She later married Dan Vokorokos, who works at the company. “He’s been a tremendous help. He explains what we have to do and why, what needs fixing and what we need to buy,” she says.

Morehead, president of Ace Rents in nearby Lancaster who also served as president of the American Rental Association (ARA) in 2004 and 2005, helped mentor Vokorokos and is the co-owner of the building that houses Reading Rentals.

The building, a former school, has several levels and a varied floor plan that allows for all kinds of storage for a variety of construction, general tool and party and event equipment. Reading Rentals moved into the facility about 27 years ago and Marshall initially did a lot of work to set it up as a rental store.

“This is built on a hill and it seems that different people have added on to it over the years. We have a wash bay that Ron, my late husband, probably put in. We have an area for bigger pieces of equipment and repair space, and this is just the top floor,” she says.

“The building also was a body shop at one time. We refinished the wood floors about three years ago and at the same time divided it into two divisions. Equipment now is in the back part of the building and party and event is up front,” Vokorokos says.

Other levels have space for offices, storage, parking and more. “We have to make use of every square inch we have and we have to be creative,” she says.

For example, the company acquired a used mangler to help handle the growing linen rentals and a dishwasher from a restaurant that went out of business.

Vokorokos grins while giving a tour of the building because there are so many corners, twists, turns and levels, all in use, including a space where her husband, Dan, has started work on repairing an old Grand Prix.

“He likes restoring old cars, but I don’t join him in that activity,” Vokorokos says.

The building is large enough to have everyone park cars indoors and most of the equipment can be kept inside to protect it from being exposed to the elements.

“We have a tent cleaning area and a water system to trap oil and dirt. Then there’s the ‘graveyard’ with older equipment. There’s also an antique safe that we use for storage,” she says.

Customers can drive in to load items. In one area, ladders hang from a wall while dunk tanks, staging and dance floors are stored in an out-of-the-way corner. Everywhere you turn, the space is used for something.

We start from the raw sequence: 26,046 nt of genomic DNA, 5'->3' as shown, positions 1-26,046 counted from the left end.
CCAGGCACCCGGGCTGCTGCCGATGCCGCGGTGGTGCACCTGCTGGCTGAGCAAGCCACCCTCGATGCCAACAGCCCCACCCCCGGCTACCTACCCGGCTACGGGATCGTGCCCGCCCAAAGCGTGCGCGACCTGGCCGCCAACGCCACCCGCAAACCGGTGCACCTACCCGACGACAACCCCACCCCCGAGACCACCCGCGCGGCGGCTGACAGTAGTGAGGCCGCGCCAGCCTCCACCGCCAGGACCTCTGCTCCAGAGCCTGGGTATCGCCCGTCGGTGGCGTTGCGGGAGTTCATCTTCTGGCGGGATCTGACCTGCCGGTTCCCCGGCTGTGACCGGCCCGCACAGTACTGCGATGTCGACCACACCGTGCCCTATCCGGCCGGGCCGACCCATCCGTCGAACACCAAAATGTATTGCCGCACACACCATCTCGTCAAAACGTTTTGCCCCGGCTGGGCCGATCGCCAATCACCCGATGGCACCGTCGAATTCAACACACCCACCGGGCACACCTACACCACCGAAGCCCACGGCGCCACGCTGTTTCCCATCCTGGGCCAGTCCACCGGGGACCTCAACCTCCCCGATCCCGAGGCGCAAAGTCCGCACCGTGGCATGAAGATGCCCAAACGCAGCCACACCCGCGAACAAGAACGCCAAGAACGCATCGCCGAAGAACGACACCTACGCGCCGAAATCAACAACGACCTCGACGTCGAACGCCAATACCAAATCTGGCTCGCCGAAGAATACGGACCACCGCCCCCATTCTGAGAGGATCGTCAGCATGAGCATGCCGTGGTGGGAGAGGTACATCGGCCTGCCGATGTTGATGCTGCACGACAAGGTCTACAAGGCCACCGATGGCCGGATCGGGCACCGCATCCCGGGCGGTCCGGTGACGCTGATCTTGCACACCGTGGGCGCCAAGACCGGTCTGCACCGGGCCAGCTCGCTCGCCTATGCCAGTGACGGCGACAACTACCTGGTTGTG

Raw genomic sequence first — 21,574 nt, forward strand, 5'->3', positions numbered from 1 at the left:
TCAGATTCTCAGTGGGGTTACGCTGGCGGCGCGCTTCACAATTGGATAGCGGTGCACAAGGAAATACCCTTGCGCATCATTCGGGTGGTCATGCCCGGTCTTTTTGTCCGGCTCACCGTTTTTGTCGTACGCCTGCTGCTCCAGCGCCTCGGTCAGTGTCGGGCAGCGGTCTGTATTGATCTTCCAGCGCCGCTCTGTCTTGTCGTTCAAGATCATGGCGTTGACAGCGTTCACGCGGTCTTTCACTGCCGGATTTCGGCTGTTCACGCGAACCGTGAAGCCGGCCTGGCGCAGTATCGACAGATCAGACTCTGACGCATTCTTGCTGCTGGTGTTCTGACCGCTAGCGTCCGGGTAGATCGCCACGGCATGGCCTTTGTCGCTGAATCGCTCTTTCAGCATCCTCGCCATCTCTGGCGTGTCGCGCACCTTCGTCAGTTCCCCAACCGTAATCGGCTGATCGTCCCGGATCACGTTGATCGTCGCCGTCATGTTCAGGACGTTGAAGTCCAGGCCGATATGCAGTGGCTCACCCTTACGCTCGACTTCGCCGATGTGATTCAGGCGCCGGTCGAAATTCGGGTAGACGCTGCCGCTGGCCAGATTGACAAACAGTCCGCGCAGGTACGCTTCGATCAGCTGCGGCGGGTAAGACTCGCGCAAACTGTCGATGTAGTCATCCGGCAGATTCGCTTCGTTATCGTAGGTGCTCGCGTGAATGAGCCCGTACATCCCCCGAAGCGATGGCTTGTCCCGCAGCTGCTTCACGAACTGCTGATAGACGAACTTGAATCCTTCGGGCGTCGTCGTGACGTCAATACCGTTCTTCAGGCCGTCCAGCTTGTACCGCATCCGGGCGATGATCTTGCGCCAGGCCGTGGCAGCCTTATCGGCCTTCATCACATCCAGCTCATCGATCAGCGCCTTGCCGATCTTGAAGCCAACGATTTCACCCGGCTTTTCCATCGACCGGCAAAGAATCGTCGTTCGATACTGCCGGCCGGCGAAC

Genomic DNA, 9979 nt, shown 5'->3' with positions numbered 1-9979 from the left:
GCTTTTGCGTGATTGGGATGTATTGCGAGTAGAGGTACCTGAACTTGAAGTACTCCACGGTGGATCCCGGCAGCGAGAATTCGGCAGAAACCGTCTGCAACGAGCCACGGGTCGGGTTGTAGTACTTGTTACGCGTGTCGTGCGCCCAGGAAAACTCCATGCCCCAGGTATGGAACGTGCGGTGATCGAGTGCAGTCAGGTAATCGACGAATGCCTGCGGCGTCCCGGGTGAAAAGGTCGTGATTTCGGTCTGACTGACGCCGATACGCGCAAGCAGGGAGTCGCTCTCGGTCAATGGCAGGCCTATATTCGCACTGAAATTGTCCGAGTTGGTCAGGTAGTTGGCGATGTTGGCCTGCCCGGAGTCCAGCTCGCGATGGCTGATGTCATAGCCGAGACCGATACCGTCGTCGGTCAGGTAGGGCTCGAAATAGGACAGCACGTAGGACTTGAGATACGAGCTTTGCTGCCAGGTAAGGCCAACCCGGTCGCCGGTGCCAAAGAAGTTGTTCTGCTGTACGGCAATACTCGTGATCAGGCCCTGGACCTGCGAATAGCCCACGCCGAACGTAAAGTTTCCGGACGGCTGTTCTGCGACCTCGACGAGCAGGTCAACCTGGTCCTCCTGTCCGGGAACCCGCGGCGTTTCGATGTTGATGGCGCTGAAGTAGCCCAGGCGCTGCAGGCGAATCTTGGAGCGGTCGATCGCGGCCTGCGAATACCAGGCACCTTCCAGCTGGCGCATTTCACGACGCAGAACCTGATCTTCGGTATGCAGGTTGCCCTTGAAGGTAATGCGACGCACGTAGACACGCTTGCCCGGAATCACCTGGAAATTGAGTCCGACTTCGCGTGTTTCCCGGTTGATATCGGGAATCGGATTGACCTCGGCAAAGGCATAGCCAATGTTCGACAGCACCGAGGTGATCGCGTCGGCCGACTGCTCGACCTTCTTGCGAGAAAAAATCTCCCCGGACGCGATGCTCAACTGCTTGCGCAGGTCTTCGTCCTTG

“For rental people, it’s almost innate to be creative. We’re solving people’s problems and we have to solve our own problems,” she says.

Today, Reading Rentals has eight employees and two others handling laundry duties as well as a high school student who puts in a few hours a week.

They recently created a full-time position to handle party and event, freeing Vokorokos to focus her efforts on other tasks.

“If I’m doing too much, then I don’t do anything well. I’ve been trying to wear too many hats,” she says.


 

Training police dogs

The multi-level building that houses Reading Rentals, Reading, Pa., was once a school that was converted into a body shop and then eventually became a rental store.

Nancy Vokorokos, president, Reading Rentals, says she is amazed at how often her customers are fascinated by the older building.

When part of the floor was replaced several years ago, one customer used the hardwood to carve a train, which he later presented to Vokorokos, who keeps it at the tool counter.

Another customer is a police officer, who asked if the police could use the building for training purposes.

“He said he trained the dogs and thought the building would be great for them and I said, ‘Yes.’ So at night, the police will come in to train dogs because of all the smells in here, as well as the nooks, crannies and different levels including a mezzanine. They hide drugs and people for the dogs to find. I have a sign that says the police use this building for training. That’s unique,” Vokorokos says.